What is the deal with HR?
A lot of founders I talk to are confused about where HR sits in their organization. Usually, the hiring of the first full time HR person comes from an acute need: Payroll, onboarding, performance reviews, etc. These are very tactical needs that every business has to address, but it sets the function of HR off on the wrong foot.
There are essentially two orientations of HR (or People) departments in a startup or tech company:
Administrative duties of the people team need to be taken care of regardless of the company's orientation towards HR. It is table stakes and important. Payroll snafus can kill a company. Cultural issues that result in litigation can tie up executives and put financial and legal strain detracting from focus. These things are important, but are typically reactive.
I advocate to founders to think of HR as a strategic competence. The right people leader should be tasked with ensuring that the company has the right human resources to achieve its plans for the quarter or year. In this regard, HR is strategic in the same vain that Finance is strategic: One side makes sure there is runway to continue working towards the vision of the company and the other ensures there are the right human resources to execute on that plan.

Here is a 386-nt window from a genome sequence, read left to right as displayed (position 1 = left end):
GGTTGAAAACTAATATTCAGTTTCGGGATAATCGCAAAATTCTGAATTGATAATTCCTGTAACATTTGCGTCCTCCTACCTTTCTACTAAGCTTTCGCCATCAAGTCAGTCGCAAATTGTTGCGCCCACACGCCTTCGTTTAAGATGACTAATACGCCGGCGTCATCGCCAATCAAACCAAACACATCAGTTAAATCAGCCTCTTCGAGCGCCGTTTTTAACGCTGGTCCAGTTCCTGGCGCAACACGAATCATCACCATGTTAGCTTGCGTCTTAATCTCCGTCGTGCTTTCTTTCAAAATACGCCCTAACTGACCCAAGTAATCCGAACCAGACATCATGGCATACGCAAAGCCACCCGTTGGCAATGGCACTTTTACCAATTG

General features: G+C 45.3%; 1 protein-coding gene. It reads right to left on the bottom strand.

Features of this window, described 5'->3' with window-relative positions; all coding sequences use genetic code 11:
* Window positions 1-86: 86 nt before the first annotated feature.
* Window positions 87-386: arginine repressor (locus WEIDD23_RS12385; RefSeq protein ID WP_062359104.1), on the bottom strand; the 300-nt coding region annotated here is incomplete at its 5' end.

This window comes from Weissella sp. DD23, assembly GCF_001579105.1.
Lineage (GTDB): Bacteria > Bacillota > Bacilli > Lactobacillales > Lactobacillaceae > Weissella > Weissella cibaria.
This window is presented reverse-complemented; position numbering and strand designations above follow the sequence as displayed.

HR is actually many different, disparate disciplines rolled under one organization. Some are administrative, but recruiting, L&D and employee experience should be viewed as strategic means to ensure that the company has the right folks, at the right time to deliver on what the organization is seeking to accomplish.
The right people leaders should have a seat at the senior table in the organization. They should be able to push back on commitments by other organizations by identifying talent shortages and limitations on hiring and ramping new talent. Just like when finance pushes back on Marketing's new big ad buy, the people leader needs to push back on overly ambitious product roadmaps by deeply understanding the talent on those teams and what they are skilled in.
An administrative HR leader may have an objective like "Ensure company happiness is at X level" or "Hire X people this quarter". A strategic leader will have an objective like "Ensure the product team has all resources necessary to deliver on their commitments." An administrative leader reports into the COO or CFO. A true strategic people leader reports into the CEO as their right hand (with the finance leader being the left hand).
One final note on HR: They are an agent of the company. Technically, their responsibility is to the the board and the overall governance of the organization. As such, it is wise to handle your interactions with HR with care. Ultimately, they are there to ensure risk is mitigated. When in question, you should seek your own council outside of the company and navigate HR conversations collegially, but skeptically.